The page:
Brand View captures pricing data from retailers around the globe. In this Insight, we investigate how much consumers are paying for the same items in their respective countries.
Our analysis revealed significant differences in the relationships between the price of baskets in different countries and their values when compared to average salaries.
Which country is cheapest for groceries?
We compared a basket of items listed in of Walmart (US), Pick ‘n’ Pay (South Africa) and Coles (Australia), then compared it with the cost of the same basket in Tesco (UK), forming an index.
We discovered that on average South African and US shoppers pay 23 to 25 per cent less than UK shoppers for an identical basket of items, while shoppers in Australia pay 49 per cent more.
Which countries benefit most?
We then performed the same process, indexing against the UK, with national average salaries (as compiled by the International Labour Organisation) in order to compare this against the index of baskets. The graph (right) shows the two results compared.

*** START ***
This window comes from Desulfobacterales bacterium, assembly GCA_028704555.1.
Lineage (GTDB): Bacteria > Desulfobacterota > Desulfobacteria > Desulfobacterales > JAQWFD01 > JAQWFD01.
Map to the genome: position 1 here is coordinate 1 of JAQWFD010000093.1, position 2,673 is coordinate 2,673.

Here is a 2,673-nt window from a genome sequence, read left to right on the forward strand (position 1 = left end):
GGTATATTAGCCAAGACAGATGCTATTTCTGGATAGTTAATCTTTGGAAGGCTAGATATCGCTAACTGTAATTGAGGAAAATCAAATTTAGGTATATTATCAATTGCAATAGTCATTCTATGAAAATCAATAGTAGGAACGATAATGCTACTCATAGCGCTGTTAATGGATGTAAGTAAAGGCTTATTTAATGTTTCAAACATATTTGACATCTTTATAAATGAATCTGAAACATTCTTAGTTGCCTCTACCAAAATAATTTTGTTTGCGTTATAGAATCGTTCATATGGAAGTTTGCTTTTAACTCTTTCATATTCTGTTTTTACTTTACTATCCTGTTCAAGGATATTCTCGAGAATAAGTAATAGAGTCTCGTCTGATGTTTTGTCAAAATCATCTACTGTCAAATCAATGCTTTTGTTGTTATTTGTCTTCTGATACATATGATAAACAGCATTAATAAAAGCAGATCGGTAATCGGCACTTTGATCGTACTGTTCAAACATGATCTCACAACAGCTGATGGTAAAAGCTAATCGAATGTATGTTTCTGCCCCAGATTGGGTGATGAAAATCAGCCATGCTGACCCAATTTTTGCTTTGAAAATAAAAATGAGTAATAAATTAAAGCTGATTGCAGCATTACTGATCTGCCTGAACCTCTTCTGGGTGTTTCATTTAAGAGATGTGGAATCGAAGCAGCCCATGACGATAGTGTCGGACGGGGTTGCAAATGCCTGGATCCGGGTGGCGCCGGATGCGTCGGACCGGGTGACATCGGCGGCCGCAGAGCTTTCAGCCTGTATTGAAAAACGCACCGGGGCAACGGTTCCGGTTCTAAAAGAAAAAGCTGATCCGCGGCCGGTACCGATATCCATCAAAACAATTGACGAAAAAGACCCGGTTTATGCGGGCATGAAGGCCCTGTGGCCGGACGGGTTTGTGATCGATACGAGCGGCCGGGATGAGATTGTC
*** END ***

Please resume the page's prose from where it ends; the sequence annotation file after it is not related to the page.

Shoppers in Australia are the worst off, paying more for items and being paid 15 per cent less than in the UK. Meanwhile, shoppers in the US reap the benefits of paying significantly less for their basket while taking home, on average, 6 per cent more pay than their UK counterparts
Is this variation in price consistent across the entire product range?
Where possible, we looked at the price of comparable items available in every region of the study to see if price variation at the basket level was reflected across the product range.
While Australia is generally more expensive than other countries, the premium they pay is not consistent across the contents of their basket. For example, Lurpack Butter Unsalted Block (250g) is more than double the price it is in the UK, whilst an Iceberg Lettuce is around 30% cheaper. Patterns across brands, categories, fresh or ambient proved elusive.
In some cases, we did see more uniformity in the pricing of items in the other countries analysed. For example, Red Bull pricing is much closer to that of the UK in both the US and South Africa with only a 10-20p variation. However, Coca-Cola again bucks the trend being significantly cheaper in both the US and South Africa than it is in the UK – at around half the price.